Read Michael Morton’s answer on Slate on what it’s like to be wrongfully convicted of a crime.
The first thing that surprised me about prison was the monotony. Every weekday is more or less identical—week after week, month after month, and yes, year after year after year. The routine numbs you. It grinds you down like a persistent, hacking cough. Eventually, it also erases your sense and understanding of time itself.
Everyone’s clothes are the same. The cells are the same. The chow schedule is the same. The food, though, is a rotating variation of the same things, over and over again. You go to work at the same time every day. You go to rec at the same time. You shower at the same time. The TVs come on and are turned off the same times each and every day. For some, it’s comforting, predictable. For others, however, it is maddening.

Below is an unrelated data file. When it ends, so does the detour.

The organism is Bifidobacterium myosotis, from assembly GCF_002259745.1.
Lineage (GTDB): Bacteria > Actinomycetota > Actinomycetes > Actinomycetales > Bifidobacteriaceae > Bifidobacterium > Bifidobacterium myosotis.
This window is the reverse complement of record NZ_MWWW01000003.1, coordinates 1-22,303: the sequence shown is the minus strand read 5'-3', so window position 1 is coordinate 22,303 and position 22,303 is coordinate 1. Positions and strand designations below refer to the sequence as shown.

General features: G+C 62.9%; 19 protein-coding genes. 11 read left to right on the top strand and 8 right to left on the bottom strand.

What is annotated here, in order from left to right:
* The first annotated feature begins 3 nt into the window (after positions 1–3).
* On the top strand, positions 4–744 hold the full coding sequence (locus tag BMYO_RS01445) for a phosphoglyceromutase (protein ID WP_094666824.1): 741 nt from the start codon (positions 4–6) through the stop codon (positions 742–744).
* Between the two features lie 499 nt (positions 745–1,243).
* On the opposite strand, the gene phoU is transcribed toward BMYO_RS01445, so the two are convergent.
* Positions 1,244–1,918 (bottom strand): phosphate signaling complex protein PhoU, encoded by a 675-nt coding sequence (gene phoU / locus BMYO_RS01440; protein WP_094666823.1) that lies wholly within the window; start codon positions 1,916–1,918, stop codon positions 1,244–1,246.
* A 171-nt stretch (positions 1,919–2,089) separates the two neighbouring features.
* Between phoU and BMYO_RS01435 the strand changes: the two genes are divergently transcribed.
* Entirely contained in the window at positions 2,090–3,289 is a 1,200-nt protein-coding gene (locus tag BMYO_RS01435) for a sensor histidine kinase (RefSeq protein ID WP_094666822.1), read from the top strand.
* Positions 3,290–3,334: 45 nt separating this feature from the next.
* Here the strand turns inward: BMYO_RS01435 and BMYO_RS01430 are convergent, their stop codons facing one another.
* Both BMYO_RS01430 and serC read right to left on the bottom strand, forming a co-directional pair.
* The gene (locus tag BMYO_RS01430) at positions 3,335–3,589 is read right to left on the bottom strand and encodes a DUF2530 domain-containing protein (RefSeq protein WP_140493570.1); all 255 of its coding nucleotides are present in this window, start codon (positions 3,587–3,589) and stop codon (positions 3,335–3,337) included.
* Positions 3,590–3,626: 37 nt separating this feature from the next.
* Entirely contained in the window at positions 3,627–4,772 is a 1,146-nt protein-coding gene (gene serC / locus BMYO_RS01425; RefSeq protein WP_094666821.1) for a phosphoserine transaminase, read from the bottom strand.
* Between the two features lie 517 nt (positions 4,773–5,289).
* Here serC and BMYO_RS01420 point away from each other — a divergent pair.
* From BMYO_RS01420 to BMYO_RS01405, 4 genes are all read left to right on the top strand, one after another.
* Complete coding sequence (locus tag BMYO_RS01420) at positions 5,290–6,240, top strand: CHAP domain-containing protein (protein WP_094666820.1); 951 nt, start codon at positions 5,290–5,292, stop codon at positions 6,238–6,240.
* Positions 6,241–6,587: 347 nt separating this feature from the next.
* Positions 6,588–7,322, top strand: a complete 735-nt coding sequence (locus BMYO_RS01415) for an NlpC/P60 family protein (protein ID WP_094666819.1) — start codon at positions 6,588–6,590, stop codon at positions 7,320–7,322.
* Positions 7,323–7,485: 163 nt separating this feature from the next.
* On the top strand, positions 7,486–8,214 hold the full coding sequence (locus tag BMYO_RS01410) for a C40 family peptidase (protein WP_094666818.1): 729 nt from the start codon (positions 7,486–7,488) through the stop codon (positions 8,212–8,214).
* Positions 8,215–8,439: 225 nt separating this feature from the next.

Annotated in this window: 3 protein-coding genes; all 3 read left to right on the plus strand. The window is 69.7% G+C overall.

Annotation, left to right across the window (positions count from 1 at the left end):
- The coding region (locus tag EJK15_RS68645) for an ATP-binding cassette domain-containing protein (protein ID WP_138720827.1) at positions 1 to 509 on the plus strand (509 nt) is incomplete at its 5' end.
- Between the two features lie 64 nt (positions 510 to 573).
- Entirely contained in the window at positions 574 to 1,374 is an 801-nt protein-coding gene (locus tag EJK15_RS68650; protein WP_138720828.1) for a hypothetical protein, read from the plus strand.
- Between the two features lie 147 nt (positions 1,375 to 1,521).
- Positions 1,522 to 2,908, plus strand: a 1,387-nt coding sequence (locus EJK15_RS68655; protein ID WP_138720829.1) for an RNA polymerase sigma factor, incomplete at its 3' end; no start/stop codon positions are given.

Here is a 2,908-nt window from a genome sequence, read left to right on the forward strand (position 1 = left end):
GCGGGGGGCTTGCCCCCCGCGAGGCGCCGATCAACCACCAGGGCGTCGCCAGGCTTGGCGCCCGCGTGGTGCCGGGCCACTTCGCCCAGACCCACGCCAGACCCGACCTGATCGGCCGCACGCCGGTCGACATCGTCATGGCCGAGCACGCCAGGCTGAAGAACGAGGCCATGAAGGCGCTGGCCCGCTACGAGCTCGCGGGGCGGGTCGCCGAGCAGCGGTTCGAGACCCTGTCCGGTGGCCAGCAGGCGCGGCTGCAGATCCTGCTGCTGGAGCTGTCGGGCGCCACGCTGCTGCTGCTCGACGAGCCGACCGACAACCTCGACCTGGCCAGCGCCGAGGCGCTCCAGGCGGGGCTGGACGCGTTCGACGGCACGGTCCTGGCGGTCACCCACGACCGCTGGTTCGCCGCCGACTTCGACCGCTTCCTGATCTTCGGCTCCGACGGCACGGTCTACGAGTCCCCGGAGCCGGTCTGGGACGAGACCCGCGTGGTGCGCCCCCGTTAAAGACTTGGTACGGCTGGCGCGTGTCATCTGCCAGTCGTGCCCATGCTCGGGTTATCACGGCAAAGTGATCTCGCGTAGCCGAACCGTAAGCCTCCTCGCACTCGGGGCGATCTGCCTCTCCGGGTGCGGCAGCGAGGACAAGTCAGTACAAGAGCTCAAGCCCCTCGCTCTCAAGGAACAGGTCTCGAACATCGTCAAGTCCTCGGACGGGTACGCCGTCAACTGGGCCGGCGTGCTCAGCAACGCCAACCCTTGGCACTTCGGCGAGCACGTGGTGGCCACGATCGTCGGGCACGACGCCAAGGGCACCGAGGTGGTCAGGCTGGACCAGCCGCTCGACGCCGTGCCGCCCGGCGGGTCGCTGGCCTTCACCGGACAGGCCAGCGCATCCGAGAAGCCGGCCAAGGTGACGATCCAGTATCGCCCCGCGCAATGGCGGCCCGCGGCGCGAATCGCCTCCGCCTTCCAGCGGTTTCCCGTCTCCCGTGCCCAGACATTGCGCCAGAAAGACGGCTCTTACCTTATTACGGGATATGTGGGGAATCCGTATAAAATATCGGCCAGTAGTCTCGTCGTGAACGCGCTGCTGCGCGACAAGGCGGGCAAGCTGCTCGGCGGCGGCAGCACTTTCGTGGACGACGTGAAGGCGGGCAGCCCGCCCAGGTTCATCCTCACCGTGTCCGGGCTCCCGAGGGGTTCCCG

The monotony erodes your individuality until you no longer exists. You have a number. Some people have similar or identical names, but no one has the same number. Routine … routine … and then some more routine.
The second thing I did not expect turned out to be the people. Yeah, I expected “bad” people. But I didn’t expect so many of them to be of “diminished capacity.” Not to put too fine a point on it, but there are a lot of folks in prison making very stupid decisions.
I don’t have anything against someone not being the proverbial sharpest knife in the drawer. But when you have to make social calculations based on the likelihood of someone doing something monumentally inappropriate or stupid, it makes life more complicated than it has to be.
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